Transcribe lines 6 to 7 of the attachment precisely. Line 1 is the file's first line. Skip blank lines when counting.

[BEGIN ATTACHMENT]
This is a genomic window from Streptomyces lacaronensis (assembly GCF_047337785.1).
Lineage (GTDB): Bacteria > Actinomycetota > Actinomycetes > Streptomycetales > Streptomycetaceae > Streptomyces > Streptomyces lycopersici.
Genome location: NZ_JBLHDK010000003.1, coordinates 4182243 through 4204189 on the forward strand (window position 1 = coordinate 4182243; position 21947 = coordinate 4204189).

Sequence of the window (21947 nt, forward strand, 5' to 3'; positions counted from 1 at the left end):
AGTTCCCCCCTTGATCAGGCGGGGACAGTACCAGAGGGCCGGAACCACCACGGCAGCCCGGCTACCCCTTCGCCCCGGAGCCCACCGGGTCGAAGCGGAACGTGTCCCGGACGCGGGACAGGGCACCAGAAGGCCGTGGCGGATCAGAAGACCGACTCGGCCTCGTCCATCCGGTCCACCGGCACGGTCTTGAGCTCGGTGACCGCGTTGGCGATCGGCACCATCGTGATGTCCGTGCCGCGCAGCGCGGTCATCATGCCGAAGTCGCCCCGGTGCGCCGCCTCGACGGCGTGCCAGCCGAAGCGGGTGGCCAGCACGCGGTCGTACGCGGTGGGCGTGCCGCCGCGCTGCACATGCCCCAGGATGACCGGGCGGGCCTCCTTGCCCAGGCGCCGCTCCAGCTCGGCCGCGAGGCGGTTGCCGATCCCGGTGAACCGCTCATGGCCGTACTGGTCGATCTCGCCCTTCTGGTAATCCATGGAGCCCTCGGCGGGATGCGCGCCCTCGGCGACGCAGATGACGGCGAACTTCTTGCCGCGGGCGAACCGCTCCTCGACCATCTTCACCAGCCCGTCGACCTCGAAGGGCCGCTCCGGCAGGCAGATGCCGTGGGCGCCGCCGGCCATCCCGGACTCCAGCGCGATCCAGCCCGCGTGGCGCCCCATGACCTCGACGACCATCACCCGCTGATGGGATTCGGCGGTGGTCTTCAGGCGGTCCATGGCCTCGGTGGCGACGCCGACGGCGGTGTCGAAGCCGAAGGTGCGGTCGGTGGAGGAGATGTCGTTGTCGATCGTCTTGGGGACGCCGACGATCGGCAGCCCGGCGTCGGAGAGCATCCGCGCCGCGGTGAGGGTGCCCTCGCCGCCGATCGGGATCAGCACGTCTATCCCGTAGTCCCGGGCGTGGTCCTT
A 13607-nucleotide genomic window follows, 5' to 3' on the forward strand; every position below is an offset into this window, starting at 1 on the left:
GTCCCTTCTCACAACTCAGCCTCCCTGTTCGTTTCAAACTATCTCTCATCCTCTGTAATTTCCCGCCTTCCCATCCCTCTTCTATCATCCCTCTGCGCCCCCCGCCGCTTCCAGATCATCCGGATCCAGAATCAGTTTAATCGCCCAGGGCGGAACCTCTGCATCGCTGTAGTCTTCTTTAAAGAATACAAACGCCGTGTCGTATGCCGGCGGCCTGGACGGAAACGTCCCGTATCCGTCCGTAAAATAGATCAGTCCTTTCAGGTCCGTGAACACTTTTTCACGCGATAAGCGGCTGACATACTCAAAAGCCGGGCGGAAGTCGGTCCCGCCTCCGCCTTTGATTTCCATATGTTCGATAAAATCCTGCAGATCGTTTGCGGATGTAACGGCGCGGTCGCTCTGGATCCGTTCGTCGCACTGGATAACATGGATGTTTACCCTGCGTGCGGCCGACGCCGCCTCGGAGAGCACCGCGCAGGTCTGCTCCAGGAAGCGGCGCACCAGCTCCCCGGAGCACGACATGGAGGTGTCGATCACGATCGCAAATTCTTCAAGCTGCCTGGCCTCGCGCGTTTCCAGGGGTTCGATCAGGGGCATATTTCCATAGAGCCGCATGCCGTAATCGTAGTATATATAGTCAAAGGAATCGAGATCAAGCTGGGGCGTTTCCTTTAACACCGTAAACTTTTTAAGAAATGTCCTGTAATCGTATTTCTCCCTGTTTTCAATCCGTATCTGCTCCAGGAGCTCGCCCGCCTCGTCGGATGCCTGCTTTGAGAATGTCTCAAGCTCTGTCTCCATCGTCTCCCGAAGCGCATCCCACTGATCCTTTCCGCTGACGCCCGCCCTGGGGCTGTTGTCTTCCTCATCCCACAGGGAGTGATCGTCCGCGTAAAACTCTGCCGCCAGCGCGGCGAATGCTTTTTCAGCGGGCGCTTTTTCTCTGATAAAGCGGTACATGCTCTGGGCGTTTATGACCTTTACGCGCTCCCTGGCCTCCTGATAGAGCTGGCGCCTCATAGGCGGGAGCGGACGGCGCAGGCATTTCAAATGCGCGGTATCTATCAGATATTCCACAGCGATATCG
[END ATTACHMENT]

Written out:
A 13607-nucleotide genomic window follows, 5' to 3' on the forward strand; every position below is an offset into this window, starting at 1 on the left:
GTCCCTTCTCACAACTCAGCCTCCCTGTTCGTTTCAAACTATCTCTCATCCTCTGTAATTTCCCGCCTTCCCATCCCTCTTCTATCATCCCTCTGCGCCCCCCGCCGCTTCCAGATCATCCGGATCCAGAATCAGTTTAATCGCCCAGGGCGGAACCTCTGCATCGCTGTAGTCTTCTTTAAAGAATACAAACGCCGTGTCGTATGCCGGCGGCCTGGACGGAAACGTCCCGTATCCGTCCGTAAAATAGATCAGTCCTTTCAGGTCCGTGAACACTTTTTCACGCGATAAGCGGCTGACATACTCAAAAGCCGGGCGGAAGTCGGTCCCGCCTCCGCCTTTGATTTCCATATGTTCGATAAAATCCTGCAGATCGTTTGCGGATGTAACGGCGCGGTCGCTCTGGATCCGTTCGTCGCACTGGATAACATGGATGTTTACCCTGCGTGCGGCCGACGCCGCCTCGGAGAGCACCGCGCAGGTCTGCTCCAGGAAGCGGCGCACCAGCTCCCCGGAGCACGACATGGAGGTGTCGATCACGATCGCAAATTCTTCAAGCTGCCTGGCCTCGCGCGTTTCCAGGGGTTCGATCAGGGGCATATTTCCATAGAGCCGCATGCCGTAATCGTAGTATATATAGTCAAAGGAATCGAGATCAAGCTGGGGCGTTTCCTTTAACACCGTAAACTTTTTAAGAAATGTCCTGTAATCGTATTTCTCCCTGTTTTCAATCCGTATCTGCTCCAGGAGCTCGCCCGCCTCGTCGGATGCCTGCTTTGAGAATGTCTCAAGCTCTGTCTCCATCGTCTCCCGAAGCGCATCCCACTGATCCTTTCCGCTGACGCCCGCCCTGGGGCTGTTGTCTTCCTCATCCCACAGGGAGTGATCGTCCGCGTAAAACTCTGCCGCCAGCGCGGCGAATGCTTTTTCAGCGGGCGCTTTTTCTCTGATAAAGCGGTACATGCTCTGGGCGTTTATGACCTTTACGCGCTCCCTGGCCTCCTGATAGAGCTGGCGCCTCATAGGCGGGAGCGGACGGCGCAGGCATTTCAAATGCGCGGTATCTATCAGATATTCCACAGCGATATCG